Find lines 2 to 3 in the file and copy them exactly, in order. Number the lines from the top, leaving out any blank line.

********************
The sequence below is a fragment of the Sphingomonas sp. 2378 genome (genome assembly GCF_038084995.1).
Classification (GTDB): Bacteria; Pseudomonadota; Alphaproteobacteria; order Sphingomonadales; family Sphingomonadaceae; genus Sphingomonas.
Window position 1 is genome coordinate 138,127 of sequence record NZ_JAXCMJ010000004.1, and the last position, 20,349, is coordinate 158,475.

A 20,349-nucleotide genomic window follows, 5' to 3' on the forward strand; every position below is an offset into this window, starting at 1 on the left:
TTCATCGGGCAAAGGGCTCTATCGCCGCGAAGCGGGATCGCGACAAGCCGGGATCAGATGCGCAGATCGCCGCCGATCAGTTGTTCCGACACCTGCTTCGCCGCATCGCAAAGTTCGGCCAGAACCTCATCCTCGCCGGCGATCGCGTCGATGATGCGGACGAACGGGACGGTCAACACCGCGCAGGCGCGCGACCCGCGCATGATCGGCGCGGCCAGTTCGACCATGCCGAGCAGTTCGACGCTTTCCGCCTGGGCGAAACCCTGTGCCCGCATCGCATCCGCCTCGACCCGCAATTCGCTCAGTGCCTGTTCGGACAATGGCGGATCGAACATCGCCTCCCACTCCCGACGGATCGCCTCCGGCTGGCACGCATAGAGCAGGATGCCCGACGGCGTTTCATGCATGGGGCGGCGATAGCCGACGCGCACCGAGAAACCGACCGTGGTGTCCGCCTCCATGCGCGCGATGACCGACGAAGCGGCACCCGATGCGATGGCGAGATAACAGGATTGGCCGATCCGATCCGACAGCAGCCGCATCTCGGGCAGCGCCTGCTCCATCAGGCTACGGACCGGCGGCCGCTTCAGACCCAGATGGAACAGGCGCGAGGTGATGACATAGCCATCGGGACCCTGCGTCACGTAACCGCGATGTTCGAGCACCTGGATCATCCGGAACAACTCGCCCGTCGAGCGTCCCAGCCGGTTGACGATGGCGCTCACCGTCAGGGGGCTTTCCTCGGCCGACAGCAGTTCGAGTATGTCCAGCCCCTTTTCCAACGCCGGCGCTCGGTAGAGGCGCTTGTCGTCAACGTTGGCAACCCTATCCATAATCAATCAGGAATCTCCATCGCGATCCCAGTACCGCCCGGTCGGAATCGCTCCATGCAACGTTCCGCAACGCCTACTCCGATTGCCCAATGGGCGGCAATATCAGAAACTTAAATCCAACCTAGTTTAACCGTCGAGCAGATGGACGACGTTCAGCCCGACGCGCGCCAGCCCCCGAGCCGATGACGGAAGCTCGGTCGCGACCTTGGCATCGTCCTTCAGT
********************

Classification (GTDB): Bacteria; Pseudomonadota; Alphaproteobacteria; order Sphingomonadales; family Sphingomonadaceae; genus Sphingomonas.
Window position 1 is genome coordinate 138,127 of sequence record NZ_JAXCMJ010000004.1, and the last position, 20,349, is coordinate 158,475.